From that description, It doesn’t sound appetizing. But it’s also flavored with onions, salt, pepper, and chili. Believe me, it tastes great.
Many refer to it as the African sausage; you can compare it with Ireland’s black pudding, France’s boudin noir, South Korea’s soondae, and Spain’s morcilla.
Viazi Karai is a street food dish that consists of deep-fried batter-covered boiled potatoes.
You can have it with a sauce made from tamarind, garlic, onions, salt, and pepper called ukwaju. It is popular in the coastal region, but you can find it in other cities as well.
Chips Mayai (French Fries Omelette)
Chips are French fries, and Mayai is eggs in Swahili, and so the meal is French Fries in Eggs.
Chips Mayai is a snack or street food you can enjoy with a side of Kachumbari and chili sauce.
Samosas are fried pastries with a filling which is usually either beef, chicken, or green grams.
They are a popular street food snack, but you can also get them in cafes and restaurants.
Mabuyu is baobab seeds sweetened with red syrup. It’s a popular candy in the Kenyan coastal regions, but you can find it in other parts of the country.
Food isn’t the only exciting thing you can enjoy in Kenya; there are plenty of unique drinks for almost every occasion. From tea, coffee, cocktails, and mocktails, you won’t be disappointed.
Tea features in most Kenyan breakfast tables at the beginning of the day, mid-day, and then again as the day ends. It is also the go-to beverage in most social gatherings.
Kenya is one of the world’s largest tea growers, so it’s no surprise that tea is so common. Masala tea is water, milk, tea masala, and loose-leaf black tea brought to a boil. Depending on your preference, you can add sugar or honey to the tea.
Dawa means medicine in Swahili. There are two variations of the dawa drink: the cocktail and the tea.
Dawa, the Kenyan cocktail, comprises vodka, lime juice, and honey garnished with a lime wheel. It’s a delicious and refreshing drink. You’ll get it in almost any establishment that serves alcohol.
Dawa, the Kenyan tea, is a mix of lemons, ginger, and honey. It’s good for soothing a sore throat, easing a cold, or warming up. You can find it in most cafes.
Tusker Beer is a household drink for beer drinkers in Kenya. It is a known drink throughout East Africa and beyond.
The name “Tusker” refers to an elephant with large tusks, fitting since they are one of the highlights in Kenya’s famous safaris.
There’s nothing better than grabbing a cold beer in the Kenyan heat or after a long day of work.
Best Places to Try Kenyan Food in Nairobi
The Carnivore Restaurant
At the Carnivore, you can find the widest variety of meat, including goat, beef, zebra, wildebeest, and ostrich.
The meat is roasted over charcoal and carved at your table. The restaurant also serves other authentic Kenyan meals.
Nyama Mama KE
Nyama Mama KE is also a great option with a beautiful variety of Kenyan dishes.
It’s a fantastic and fun place to hang out with a great selection of drinks as well.
Tamambo Karen Blixen
Tamambo Karen Blixen is in the Karen suburbs next to the Karen Blixen museum.
They carry various Kenyan meals on their menu, and you can enjoy them in their beautiful gardens.
Mama Oliech Retaurant
Mama Oliech Restaurant is a simple restaurant in Kilimani. Still, their excellent fish, ugali, chapati, and Kenyan traditional Kenyan vegetables are far from simple.
They’re famous for their deep-fried fresh fish.
This restaurant is located within the Nairobi National park and specializes mainly in African dishes, so they have Kenyan food.
You’ll also have a breathtaking view of the watering hole so you can watch animals as you have your meals.
K’Osewe Ronalo Foods
This restaurant is in the middle of the CBD and fills up quickly thanks to their various authentic Kenyan meals.
In addition to Sukuma wiki, they have a variety of vegetables from different Kenyan communities.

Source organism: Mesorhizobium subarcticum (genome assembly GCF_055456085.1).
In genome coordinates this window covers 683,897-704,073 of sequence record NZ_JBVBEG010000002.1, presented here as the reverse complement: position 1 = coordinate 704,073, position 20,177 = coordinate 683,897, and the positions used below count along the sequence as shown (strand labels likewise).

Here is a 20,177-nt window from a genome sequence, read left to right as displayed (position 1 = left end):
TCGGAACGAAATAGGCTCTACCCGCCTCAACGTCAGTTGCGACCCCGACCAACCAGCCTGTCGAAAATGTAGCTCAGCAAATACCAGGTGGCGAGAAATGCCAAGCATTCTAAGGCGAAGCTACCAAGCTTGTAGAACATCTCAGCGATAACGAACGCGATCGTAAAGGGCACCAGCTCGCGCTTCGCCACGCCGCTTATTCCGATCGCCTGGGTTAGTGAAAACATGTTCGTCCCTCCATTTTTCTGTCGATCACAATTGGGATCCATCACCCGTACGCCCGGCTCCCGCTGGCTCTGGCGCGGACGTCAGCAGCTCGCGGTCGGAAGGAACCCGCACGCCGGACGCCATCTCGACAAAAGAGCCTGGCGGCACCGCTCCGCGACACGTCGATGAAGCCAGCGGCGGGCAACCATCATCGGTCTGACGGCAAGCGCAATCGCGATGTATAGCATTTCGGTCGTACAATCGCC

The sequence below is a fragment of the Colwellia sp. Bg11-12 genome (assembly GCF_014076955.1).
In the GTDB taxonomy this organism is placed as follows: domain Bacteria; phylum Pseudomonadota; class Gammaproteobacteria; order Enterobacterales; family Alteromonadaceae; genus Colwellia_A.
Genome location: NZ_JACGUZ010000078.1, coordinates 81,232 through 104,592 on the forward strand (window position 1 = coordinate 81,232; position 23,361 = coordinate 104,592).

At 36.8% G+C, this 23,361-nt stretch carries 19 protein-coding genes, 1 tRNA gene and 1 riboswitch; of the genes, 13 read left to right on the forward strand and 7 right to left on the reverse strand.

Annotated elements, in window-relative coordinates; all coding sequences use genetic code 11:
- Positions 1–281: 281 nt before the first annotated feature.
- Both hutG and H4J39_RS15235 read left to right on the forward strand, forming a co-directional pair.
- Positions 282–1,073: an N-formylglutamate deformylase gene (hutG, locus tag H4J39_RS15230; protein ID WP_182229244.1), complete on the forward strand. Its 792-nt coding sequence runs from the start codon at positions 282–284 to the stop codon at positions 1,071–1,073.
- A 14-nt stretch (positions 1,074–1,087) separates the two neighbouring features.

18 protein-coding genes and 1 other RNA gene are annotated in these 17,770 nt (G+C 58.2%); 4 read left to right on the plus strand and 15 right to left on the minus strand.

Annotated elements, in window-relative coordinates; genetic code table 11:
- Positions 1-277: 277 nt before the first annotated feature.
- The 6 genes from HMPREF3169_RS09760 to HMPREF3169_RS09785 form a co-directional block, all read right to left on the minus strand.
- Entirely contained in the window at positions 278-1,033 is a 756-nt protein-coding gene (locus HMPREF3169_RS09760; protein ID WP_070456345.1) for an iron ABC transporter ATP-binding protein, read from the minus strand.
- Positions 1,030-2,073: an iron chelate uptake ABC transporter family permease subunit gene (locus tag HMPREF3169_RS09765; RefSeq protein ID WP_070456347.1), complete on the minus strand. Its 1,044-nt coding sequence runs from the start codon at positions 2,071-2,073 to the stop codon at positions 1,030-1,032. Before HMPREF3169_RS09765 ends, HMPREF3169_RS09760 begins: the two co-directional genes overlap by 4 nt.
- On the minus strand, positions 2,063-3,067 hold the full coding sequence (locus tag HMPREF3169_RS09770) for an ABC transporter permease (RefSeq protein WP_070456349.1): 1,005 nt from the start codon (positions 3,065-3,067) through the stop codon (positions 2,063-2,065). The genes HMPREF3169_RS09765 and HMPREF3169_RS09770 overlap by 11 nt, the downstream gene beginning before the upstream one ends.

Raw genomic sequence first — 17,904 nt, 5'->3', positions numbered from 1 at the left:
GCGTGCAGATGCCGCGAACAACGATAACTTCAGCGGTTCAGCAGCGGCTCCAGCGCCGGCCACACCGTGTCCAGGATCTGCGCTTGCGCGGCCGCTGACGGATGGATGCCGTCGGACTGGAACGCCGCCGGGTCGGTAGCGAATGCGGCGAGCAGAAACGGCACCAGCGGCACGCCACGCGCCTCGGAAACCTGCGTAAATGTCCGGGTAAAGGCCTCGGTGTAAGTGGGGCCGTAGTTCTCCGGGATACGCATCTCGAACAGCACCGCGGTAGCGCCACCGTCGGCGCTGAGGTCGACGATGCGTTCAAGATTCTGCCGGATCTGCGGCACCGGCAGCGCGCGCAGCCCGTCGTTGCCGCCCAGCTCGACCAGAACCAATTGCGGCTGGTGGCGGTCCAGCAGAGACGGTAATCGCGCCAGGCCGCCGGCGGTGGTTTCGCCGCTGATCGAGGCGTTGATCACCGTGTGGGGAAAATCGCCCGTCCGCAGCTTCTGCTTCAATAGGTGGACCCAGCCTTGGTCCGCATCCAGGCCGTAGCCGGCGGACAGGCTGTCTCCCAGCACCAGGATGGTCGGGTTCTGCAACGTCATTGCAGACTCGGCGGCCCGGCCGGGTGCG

Nyama Choma Place (Sagret Hotel Equitorial)
As the name suggests, this restaurant has plenty of nyama choma. Locals come here for tender and delicious goat ribs and legs. They serve their meat with mukimo or ugali.
It is in Milimani.
Amaica The Restaurant
Amaica has various African dishes and uses traditional cooking methods and cooking ware to give you an authentic dining experience.
The décor is also African-inspired, with sculptures and decorative calabashes all over. They are in Spring Valley.
The restaurant often serves Kenyan food, including githeri, ugali, nyama choma, and chapati. They are in Westlands.
Nyumbani restaurant sits in a beautiful garden in Kilimani. They are a massive draw for authentic African delicacies. Are you a fish lover? At Nyumbani, you’ll enjoy some grilled Nile perch and tilapias.
If that doesn’t float your boat, they have traditionally prepared chicken. They also serve some Kenyan favorites like chapati, ugali, and chapati.
Many small, informal food joints around Nairobi and other parts of the country are great to visit for authentic Kenyan meals. It’s tempting to write them off because they are small and not always the cleanest, but most serve some fantastic food.
I would advise you to go with a local or someone who knows their way around to help you navigate them and explain the menus. It’s also a great place to meet and interact with locals.
Finally, almost all restaurants carry Kenyan dishes on their menus, so it’s pretty easy to find Kenyan food if you want some. Some might have different takes on the same meals, but the food remains authentically Kenyan.
Frequently Asked Questions About Kenyan Food
What is a typical breakfast in Kenya?
Most Kenyans have tea (chai) for breakfast. It’s usually accompanied by bread, mandazi, or sweet potatoes. Families that can’t afford that go for porridge made of maize flour or millet flour.
What do Kenyans eat and drink?
The most common food in Kenya is ugali, nyama choma (barbecued meat), githeri, chapati. The typical drink is tea, and the popular alcoholic beverage is tusker beer. The choices, however, vary depending on the location and community.
What types of food are grown and eaten in Kenya?
The staple foods grown in Kenya include maize, tea, millet, and others. The crops grown depend on the region. There are over 40 ethnic communities in Kenya, and some have their native foods.
What do you eat with Ugali?
You eat Ugali with vegetable stew, meat (barbecued or stewed). Kenyans also take ugali with fresh or soured milk.
Is Kenyan food spicy?
Kenyan food varies with the region. Hot peppers and chilies are common in Kenyan food. Swahili dishes, found mainly in the coastal area, tend to be spicier.
What is Kenya’s favorite food?
The foods that most Kenyans eat are ugali, Sukuma wiki and nyama choma. Other staples also include maize, millet, sorghum, and other cereals depending on the region.